President Obama defends his policies

    President Barack Obama is taking the gloves off as he preps to maintain his position as commander-in-chief.

    During his sitdown with "60 Minutes" Monday night, President Obama defended his approach to governing the country thus far.

    While the president has largely tried to remain bi-partisan in his efforts to bring about change, he admitted that he feels as if Republicans have been obstinately resistant to cooperation.

    This, Obama feels, has resulted in a breakdown in the ability for legislators to communicate effectively. "Our politics have gotten to the point where we can’t have an honest conversation about the greatest income inequality since the 1920s," he said. "And we can’t have an honest conversation about the irresponsibility that resulted in the worst financial crisis since the great depression without somebody saying that we’re somehow being divisive."

    But, the president said that he still plans to do as much as possible to rework some policies that he feels need to be changed, despite the busy campaign season looming in front of him.

    "We’re going to keep on pushing to get things done," he assured. "I want to work with congress. I want to work with both parties in congress. I think that we can still make progress on a balanced approach to deficit reduction."

    Obama warned, though, that he’s not going to be as patient as he has been in the past. If that means pushing through change, he seems to be fine.

    "What I’m not going to do is wait for congress," President Obama asserted. "wherever we have an opportunity, and I have the executive authority to get some things done, we’re just going to go ahead and do them."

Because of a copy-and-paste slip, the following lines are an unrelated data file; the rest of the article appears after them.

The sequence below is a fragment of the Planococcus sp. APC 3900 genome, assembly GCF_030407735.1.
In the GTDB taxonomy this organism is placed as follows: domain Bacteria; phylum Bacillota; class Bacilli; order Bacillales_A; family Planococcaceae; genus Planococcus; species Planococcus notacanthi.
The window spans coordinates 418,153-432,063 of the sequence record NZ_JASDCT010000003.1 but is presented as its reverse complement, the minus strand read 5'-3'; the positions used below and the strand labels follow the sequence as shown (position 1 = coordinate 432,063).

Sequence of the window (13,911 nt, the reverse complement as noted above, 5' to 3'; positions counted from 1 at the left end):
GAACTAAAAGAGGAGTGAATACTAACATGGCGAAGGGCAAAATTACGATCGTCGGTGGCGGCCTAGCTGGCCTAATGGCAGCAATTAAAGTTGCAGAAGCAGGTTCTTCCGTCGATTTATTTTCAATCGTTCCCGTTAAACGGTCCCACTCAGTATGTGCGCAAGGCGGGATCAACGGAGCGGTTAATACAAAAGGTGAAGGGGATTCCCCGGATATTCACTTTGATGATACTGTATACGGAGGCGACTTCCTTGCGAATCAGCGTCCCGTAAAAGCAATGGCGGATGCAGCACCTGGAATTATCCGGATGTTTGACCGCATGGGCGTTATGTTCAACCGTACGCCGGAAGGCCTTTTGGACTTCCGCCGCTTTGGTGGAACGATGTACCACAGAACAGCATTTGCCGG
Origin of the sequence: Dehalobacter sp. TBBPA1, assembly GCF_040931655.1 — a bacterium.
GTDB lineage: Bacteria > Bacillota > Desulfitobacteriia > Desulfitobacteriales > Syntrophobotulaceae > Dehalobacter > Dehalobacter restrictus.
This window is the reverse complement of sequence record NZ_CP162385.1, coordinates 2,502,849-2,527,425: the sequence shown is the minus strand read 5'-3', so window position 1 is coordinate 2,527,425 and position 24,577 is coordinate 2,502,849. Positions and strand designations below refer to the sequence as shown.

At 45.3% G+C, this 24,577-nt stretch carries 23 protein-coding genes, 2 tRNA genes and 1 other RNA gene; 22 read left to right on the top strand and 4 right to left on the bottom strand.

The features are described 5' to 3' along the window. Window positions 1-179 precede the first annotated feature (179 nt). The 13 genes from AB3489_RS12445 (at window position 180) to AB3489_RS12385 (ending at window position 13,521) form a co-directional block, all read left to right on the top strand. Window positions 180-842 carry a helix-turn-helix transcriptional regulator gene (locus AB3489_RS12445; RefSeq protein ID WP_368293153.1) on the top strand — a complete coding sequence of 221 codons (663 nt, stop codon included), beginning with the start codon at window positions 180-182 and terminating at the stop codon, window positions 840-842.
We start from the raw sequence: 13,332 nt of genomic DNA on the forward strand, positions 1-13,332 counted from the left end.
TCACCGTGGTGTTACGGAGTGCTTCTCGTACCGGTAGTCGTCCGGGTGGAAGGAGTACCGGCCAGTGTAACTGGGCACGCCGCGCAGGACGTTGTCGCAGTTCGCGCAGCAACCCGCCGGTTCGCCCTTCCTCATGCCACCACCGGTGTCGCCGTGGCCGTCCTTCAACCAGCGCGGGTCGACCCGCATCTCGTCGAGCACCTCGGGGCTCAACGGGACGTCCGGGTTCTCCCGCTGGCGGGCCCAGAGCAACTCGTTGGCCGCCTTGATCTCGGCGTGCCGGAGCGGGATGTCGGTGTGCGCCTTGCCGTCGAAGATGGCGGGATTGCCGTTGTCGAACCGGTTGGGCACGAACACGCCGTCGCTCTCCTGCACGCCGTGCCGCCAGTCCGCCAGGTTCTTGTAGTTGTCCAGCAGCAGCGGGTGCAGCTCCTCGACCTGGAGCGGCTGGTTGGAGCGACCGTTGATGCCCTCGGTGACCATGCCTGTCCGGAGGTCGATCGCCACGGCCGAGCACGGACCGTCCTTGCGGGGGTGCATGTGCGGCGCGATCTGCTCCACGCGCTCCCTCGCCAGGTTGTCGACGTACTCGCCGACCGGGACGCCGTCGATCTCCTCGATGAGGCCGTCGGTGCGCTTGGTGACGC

This is not the way that the president had hoped to be governing the country. As in his initial bid the White House, he felt that he could bring both sides of the aisle together to tackle the big problems facing the country.

    "It was my firm belief that at such an important moment in our history there was no reason why democrats and republicans couldn’t put some of the old ideological baggage aside and focus on common sense," He reiterated.

    "I think the republicans made a different calculation, which was, ‘You know what? we really screwed up the economy,’" the president said. "’Our best bet is to stand on the sidelines, because we think the economy is going to get worse, and at some point just blame him.’ So, we haven’t gotten the kind of engagement from them that I would have liked."



    —Sonya Eskridge




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